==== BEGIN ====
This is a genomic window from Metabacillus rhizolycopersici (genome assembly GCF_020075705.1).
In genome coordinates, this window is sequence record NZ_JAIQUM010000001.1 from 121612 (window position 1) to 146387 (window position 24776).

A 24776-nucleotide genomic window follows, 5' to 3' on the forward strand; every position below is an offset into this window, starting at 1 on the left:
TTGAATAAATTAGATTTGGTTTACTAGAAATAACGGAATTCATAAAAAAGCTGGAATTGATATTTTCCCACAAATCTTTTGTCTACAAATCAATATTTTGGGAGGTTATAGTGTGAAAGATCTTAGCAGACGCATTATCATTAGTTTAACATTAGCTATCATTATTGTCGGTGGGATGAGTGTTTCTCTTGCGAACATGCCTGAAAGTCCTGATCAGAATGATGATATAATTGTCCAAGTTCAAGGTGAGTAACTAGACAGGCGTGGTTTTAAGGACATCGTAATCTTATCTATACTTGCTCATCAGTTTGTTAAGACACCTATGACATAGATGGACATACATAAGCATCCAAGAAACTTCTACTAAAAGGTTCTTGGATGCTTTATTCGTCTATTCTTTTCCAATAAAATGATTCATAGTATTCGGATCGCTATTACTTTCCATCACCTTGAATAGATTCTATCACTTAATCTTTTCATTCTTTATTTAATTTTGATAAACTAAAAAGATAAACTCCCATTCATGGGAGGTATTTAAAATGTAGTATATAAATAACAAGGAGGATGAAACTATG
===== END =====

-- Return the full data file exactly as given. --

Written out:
This is a genomic window from Metabacillus rhizolycopersici (genome assembly GCF_020075705.1).
In genome coordinates, this window is sequence record NZ_JAIQUM010000001.1 from 121612 (window position 1) to 146387 (window position 24776).

A 24776-nucleotide genomic window follows, 5' to 3' on the forward strand; every position below is an offset into this window, starting at 1 on the left:
TTGAATAAATTAGATTTGGTTTACTAGAAATAACGGAATTCATAAAAAAGCTGGAATTGATATTTTCCCACAAATCTTTTGTCTACAAATCAATATTTTGGGAGGTTATAGTGTGAAAGATCTTAGCAGACGCATTATCATTAGTTTAACATTAGCTATCATTATTGTCGGTGGGATGAGTGTTTCTCTTGCGAACATGCCTGAAAGTCCTGATCAGAATGATGATATAATTGTCCAAGTTCAAGGTGAGTAACTAGACAGGCGTGGTTTTAAGGACATCGTAATCTTATCTATACTTGCTCATCAGTTTGTTAAGACACCTATGACATAGATGGACATACATAAGCATCCAAGAAACTTCTACTAAAAGGTTCTTGGATGCTTTATTCGTCTATTCTTTTCCAATAAAATGATTCATAGTATTCGGATCGCTATTACTTTCCATCACCTTGAATAGATTCTATCACTTAATCTTTTCATTCTTTATTTAATTTTGATAAACTAAAAAGATAAACTCCCATTCATGGGAGGTATTTAAAATGTAGTATATAAATAACAAGGAGGATGAAACTATG